May 10, 2002
The battle is on. Five school districts nationwide are finalists for the title of best urban school district in America: Long Beach, Garden Grove, Atlanta, Boston and Houston.
The $500,000 Broad (pronounced Brode) Prize for Urban Education will go to the district that demonstrates the greatest overall improvement in student achievement. The Los Angeles-based Broad Foundation, endowed with $400 million to improve schools, sent a team of reviewers to interview staff and scrutinize Long Beach schools this week. The researchers are validating examples of success in California's third largest school district.
"We're thrilled and extremely grateful to be recognized as a finalist," said Carl A. Cohn, superintendent of schools. "It means a group of top education experts have declared our schools to be a model for the nation."
If the district wins the Broad Prize, the $500,000 will be used for student scholarships. The decision will be announced this summer.
"Long Beach deserves a high level of praise for getting results," said Ross Santy, leader of the evaluation team from the National Center for Excellence and Accountability He also commended "an incredible team of people who put students at the center."
"It's been wonderful to see a big district that revels in the resources of being a big district," he said.
After visiting with district administrators, teams of reviewers spent Wednesday visiting Jackie Robinson Academy and Poly High School, two of the outstanding success stories in Long Beach. They toured the unique dual immersion language magnets at Robinson Academy, where students learn French, Japanese and Spanish. The school was one of only five California schools to win the Title I Distinguished School Award.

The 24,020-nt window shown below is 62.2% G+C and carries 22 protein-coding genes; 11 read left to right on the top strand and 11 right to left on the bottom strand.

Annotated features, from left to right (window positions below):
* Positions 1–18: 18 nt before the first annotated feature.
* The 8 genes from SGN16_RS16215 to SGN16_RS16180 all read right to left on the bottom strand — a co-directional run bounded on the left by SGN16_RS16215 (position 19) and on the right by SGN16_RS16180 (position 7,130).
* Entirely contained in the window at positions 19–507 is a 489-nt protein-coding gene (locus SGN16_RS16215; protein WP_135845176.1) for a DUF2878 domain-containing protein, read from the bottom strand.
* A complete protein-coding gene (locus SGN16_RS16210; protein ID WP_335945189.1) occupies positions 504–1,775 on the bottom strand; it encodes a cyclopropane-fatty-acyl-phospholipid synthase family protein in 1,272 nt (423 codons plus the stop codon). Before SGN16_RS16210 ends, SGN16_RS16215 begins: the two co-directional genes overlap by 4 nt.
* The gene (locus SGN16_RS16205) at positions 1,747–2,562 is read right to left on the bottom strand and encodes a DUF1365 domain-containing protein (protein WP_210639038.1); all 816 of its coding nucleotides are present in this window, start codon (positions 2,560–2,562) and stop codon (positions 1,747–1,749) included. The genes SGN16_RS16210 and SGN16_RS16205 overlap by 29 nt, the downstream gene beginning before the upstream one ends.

Robinson has excelled in academic achievement for students of all backgrounds and ability levels. The school's total API grew from 562 to 700 between 1999 and 2001. For African-American students, the API increased from 571 to 676; for Hispanic students, from 486 to 667; and for economically disadvantaged students, from 543 to 681.
Visitors to Poly High School were also impressed. The flagship high school has produced more nationally-ranked scholars and athletic champions than any other high school in America. From turmoil and racial strife in the 1960s, the school has been transformed into the number one school in the U.S. in admissions to Stanford University, the University of California and other top universities.
The Broad Prize for Urban Education honors educational innovation and improvement. Finalists were chosen from 100 of the nation's best large school districts.
"Ensuring achievement in America's urban public schools is the most important civil rights issue of the new century," said Eli Broad, founder of The Broad Foundation. "Long Beach's remarkable improvements in increasing student achievement are a model for the nation."
The Broad Prize will go to the urban school district that has made the greatest overall improvement in student achievement while simultaneously reducing the achievement gap across ethnic lines and between high and low income students.
The Broad Foundation is a Los Angeles-based entrepreneurial grant-making organization, established in 1999 by Eli and Edythe Broad. The Foundation was started with an initial investment of $100 million that was recently increased by the Broad family to $400 million. Their mission is to dramatically improve urban public education through better governance, management and labor relations.